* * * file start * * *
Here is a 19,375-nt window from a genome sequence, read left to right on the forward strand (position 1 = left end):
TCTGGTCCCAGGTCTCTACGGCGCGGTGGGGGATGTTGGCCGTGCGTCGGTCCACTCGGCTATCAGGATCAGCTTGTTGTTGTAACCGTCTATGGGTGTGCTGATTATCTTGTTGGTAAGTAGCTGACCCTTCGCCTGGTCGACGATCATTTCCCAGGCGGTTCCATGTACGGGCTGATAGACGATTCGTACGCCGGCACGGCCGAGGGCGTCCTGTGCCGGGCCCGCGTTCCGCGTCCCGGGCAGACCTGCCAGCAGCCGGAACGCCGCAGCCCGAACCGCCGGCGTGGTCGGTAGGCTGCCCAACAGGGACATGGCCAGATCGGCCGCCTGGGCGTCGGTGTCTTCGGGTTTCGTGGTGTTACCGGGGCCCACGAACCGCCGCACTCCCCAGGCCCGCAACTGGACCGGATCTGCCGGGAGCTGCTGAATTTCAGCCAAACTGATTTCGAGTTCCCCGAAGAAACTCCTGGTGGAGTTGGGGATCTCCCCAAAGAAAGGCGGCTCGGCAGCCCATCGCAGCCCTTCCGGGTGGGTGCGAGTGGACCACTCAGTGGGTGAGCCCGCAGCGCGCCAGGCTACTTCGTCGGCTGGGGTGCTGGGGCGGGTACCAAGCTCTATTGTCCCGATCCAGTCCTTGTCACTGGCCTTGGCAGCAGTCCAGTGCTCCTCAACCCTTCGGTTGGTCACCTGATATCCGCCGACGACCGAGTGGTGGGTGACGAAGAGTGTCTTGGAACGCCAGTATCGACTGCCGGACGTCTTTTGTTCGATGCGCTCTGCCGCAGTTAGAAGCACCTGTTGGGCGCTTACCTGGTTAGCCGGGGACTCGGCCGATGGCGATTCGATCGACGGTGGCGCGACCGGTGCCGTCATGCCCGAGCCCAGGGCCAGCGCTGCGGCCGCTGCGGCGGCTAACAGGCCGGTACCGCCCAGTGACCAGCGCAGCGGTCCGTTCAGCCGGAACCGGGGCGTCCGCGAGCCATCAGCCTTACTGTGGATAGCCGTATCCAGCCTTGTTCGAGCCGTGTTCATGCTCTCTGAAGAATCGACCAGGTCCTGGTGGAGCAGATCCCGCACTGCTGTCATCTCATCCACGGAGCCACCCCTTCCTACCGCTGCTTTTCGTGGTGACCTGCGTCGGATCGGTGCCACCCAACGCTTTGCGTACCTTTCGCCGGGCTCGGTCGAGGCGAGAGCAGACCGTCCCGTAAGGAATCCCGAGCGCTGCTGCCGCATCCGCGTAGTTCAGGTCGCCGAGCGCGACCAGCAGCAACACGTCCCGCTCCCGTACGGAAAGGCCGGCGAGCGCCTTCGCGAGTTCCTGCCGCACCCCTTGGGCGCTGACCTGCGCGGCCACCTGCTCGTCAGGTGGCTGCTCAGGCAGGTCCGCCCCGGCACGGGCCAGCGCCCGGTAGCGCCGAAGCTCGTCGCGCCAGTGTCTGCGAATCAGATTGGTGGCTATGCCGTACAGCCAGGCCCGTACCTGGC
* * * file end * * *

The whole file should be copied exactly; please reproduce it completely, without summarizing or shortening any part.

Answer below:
Here is a 19,375-nt window from a genome sequence, read left to right on the forward strand (position 1 = left end):
TCTGGTCCCAGGTCTCTACGGCGCGGTGGGGGATGTTGGCCGTGCGTCGGTCCACTCGGCTATCAGGATCAGCTTGTTGTTGTAACCGTCTATGGGTGTGCTGATTATCTTGTTGGTAAGTAGCTGACCCTTCGCCTGGTCGACGATCATTTCCCAGGCGGTTCCATGTACGGGCTGATAGACGATTCGTACGCCGGCACGGCCGAGGGCGTCCTGTGCCGGGCCCGCGTTCCGCGTCCCGGGCAGACCTGCCAGCAGCCGGAACGCCGCAGCCCGAACCGCCGGCGTGGTCGGTAGGCTGCCCAACAGGGACATGGCCAGATCGGCCGCCTGGGCGTCGGTGTCTTCGGGTTTCGTGGTGTTACCGGGGCCCACGAACCGCCGCACTCCCCAGGCCCGCAACTGGACCGGATCTGCCGGGAGCTGCTGAATTTCAGCCAAACTGATTTCGAGTTCCCCGAAGAAACTCCTGGTGGAGTTGGGGATCTCCCCAAAGAAAGGCGGCTCGGCAGCCCATCGCAGCCCTTCCGGGTGGGTGCGAGTGGACCACTCAGTGGGTGAGCCCGCAGCGCGCCAGGCTACTTCGTCGGCTGGGGTGCTGGGGCGGGTACCAAGCTCTATTGTCCCGATCCAGTCCTTGTCACTGGCCTTGGCAGCAGTCCAGTGCTCCTCAACCCTTCGGTTGGTCACCTGATATCCGCCGACGACCGAGTGGTGGGTGACGAAGAGTGTCTTGGAACGCCAGTATCGACTGCCGGACGTCTTTTGTTCGATGCGCTCTGCCGCAGTTAGAAGCACCTGTTGGGCGCTTACCTGGTTAGCCGGGGACTCGGCCGATGGCGATTCGATCGACGGTGGCGCGACCGGTGCCGTCATGCCCGAGCCCAGGGCCAGCGCTGCGGCCGCTGCGGCGGCTAACAGGCCGGTACCGCCCAGTGACCAGCGCAGCGGTCCGTTCAGCCGGAACCGGGGCGTCCGCGAGCCATCAGCCTTACTGTGGATAGCCGTATCCAGCCTTGTTCGAGCCGTGTTCATGCTCTCTGAAGAATCGACCAGGTCCTGGTGGAGCAGATCCCGCACTGCTGTCATCTCATCCACGGAGCCACCCCTTCCTACCGCTGCTTTTCGTGGTGACCTGCGTCGGATCGGTGCCACCCAACGCTTTGCGTACCTTTCGCCGGGCTCGGTCGAGGCGAGAGCAGACCGTCCCGTAAGGAATCCCGAGCGCTGCTGCCGCATCCGCGTAGTTCAGGTCGCCGAGCGCGACCAGCAGCAACACGTCCCGCTCCCGTACGGAAAGGCCGGCGAGCGCCTTCGCGAGTTCCTGCCGCACCCCTTGGGCGCTGACCTGCGCGGCCACCTGCTCGTCAGGTGGCTGCTCAGGCAGGTCCGCCCCGGCACGGGCCAGCGCCCGGTAGCGCCGAAGCTCGTCGCGCCAGTGTCTGCGAATCAGATTGGTGGCTATGCCGTACAGCCAGGCCCGTACCTGGC